For more integrated systems, for example, IP cameras; if you have an IP camera running Linux, you very much don’t want that to gain any malicious boot code or operating system software. It could very easily lead to a situation where the feed from the camera is publicly uploaded onto the internet, or otherwise altered so that the feed does not contain the footage wanted by the owner.
Secure Boot: The Process on the i.MX6
On the i.MX6, once you have created your boot images, you would then generate a set of secure keys against an SSL certificate, generated for this purpose. This is signed against either another self-signed certificate or one from a certificate authority.
Then, these keys are used in the generation of a secure set of commands which are compiled and appended to the boot image using vendor (Freescale, now NXP) -supplied tools. Then the processor will take your first stage bootloader; authenticate the certificate data generated by the Secure Boot compilation tools, using your certificates.
If the key data in your boot image that’s written to your boot media matches the key data stored in the secure storage in the processor; the secure commands will be executed, which will then check a cryptographic hash of your images to make sure they match what the secure commands say they should be. If they do match, the processor will load and execute your boot image.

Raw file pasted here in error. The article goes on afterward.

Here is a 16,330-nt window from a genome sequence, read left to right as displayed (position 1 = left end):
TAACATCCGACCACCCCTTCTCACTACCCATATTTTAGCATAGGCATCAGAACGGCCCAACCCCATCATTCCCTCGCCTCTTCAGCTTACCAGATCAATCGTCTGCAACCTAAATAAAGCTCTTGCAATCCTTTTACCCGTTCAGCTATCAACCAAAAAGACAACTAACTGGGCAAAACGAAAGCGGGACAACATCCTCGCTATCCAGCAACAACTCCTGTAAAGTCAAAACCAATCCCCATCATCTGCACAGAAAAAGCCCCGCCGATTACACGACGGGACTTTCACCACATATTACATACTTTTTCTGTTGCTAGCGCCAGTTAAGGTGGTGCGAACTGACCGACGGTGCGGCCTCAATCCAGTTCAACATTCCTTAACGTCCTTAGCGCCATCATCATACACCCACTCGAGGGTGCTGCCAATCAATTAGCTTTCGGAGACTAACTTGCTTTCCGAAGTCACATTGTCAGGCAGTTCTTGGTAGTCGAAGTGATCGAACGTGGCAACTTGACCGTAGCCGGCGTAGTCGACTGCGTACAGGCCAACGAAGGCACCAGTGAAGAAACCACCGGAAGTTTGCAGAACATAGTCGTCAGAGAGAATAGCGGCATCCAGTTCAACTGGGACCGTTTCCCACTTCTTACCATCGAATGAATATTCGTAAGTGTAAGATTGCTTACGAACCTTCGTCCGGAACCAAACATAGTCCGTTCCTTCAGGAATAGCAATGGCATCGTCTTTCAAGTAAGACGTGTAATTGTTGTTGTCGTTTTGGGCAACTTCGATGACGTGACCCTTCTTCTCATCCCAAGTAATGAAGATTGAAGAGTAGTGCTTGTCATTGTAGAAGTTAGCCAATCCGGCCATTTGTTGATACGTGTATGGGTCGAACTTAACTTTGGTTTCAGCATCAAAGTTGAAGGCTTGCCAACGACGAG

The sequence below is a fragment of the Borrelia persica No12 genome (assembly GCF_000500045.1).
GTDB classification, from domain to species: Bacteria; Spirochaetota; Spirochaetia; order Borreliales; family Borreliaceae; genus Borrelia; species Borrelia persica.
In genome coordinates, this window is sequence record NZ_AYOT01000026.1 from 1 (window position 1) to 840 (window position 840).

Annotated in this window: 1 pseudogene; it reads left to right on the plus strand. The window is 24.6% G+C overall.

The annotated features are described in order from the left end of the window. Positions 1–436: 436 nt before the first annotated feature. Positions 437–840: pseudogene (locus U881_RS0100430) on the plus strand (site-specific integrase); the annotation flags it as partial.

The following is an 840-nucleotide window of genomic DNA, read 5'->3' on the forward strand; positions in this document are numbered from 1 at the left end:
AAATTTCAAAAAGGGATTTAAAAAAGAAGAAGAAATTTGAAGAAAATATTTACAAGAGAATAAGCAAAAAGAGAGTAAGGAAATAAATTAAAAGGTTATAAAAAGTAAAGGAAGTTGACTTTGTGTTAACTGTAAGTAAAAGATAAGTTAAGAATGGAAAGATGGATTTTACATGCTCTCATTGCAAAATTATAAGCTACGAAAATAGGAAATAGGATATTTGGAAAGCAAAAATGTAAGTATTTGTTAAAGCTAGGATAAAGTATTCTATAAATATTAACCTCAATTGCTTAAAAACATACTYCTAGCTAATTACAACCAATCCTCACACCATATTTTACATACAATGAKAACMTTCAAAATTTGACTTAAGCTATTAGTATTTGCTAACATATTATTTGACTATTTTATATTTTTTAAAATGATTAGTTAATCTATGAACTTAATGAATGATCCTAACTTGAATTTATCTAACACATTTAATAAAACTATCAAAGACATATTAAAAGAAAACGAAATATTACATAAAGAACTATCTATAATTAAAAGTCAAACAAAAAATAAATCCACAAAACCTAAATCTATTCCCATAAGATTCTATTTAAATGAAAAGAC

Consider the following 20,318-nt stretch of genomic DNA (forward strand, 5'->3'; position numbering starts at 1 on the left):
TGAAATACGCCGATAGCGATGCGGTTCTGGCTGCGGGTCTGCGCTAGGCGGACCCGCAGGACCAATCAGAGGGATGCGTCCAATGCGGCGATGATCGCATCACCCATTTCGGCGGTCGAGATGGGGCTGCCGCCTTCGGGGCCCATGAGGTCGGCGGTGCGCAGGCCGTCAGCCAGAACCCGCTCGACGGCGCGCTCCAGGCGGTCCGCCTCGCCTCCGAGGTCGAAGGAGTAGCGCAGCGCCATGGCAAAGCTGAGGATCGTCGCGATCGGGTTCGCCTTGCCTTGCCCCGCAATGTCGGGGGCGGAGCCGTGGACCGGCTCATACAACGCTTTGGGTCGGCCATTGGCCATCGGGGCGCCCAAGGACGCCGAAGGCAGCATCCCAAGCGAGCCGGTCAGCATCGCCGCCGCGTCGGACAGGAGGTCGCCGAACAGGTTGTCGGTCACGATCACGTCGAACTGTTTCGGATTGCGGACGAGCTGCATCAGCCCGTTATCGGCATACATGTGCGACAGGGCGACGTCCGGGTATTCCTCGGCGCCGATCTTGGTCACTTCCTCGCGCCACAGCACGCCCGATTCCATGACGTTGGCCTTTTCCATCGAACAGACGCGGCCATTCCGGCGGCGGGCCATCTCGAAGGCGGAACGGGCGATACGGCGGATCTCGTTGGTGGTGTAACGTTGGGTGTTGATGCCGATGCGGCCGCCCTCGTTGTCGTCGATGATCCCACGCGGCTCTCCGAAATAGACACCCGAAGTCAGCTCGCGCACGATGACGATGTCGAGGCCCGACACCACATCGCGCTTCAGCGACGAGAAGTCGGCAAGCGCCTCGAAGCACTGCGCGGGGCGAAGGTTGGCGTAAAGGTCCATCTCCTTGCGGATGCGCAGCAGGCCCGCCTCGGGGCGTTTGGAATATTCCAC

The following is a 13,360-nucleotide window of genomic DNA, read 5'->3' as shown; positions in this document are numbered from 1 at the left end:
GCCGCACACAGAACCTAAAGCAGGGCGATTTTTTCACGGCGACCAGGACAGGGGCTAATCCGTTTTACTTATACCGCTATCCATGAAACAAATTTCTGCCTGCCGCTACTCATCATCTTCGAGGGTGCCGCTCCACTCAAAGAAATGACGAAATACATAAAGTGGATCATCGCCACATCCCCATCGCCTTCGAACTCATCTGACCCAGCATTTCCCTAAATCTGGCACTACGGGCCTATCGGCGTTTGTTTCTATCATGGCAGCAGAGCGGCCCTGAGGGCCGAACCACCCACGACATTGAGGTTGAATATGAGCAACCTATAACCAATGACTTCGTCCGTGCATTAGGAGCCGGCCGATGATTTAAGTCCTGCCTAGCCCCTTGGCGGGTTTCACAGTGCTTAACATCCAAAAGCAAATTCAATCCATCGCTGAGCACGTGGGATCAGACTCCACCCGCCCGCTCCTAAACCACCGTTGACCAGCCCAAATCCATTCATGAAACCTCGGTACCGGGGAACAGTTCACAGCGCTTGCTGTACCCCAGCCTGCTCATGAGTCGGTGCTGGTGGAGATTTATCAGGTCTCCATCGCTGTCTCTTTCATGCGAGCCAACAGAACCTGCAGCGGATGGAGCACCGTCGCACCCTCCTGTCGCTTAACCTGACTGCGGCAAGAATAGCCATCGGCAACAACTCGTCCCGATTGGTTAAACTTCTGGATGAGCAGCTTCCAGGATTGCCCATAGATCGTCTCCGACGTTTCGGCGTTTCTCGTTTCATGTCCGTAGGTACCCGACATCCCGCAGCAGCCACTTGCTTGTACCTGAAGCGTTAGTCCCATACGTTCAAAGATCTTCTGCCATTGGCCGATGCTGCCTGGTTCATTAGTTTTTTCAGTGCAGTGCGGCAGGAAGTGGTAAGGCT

Once this process has passed through the CPU’s bootloader, you can still call into the secure boot library from your bootloader code. This allows you to load your operating system image and authenticate it in the same way that the CPU bootloader authenticates your software bootloader.
So at that point, you are in your OS, in a verified secure environment. You know that it’s legitimate because every stage has passed the test of being authenticated against the key hashes that are in the processor.
In terms of what makes this secure, you have your root keys which are generated from your SSL certificate. This is then hashed and that hash is burned into the CPU. This process is one-time programmable. Once that key has been burned into processor, it cannot be changed. That’s one of the reasons it’s secure.
Your boot images are then also signed against this key and the data generated from this signing process is combined with your image.
So, the processor checks your image key with its key, and if those match, it then checks the image against the key that was just matched with the processor. If that then matches, the image is executed. There will be code in that boot image that was just executed which performs these same steps to load the next image.
So, you go from the CPU bootloader to a normal bootloader to the operating system. Of course, this is i.MX6 specific. There are Secure Boots on other operating systems and platforms entirely, X86 being the most obvious one with UEFI secure boot. But that’s outside the scope of the i.MX6.
In Part two of Secure Boot on the i.MX6, we’ll go into depth on leveraging the hardware and examine the pitfalls of the secure boot process. Look out for the next instalment in this series on the 28th November.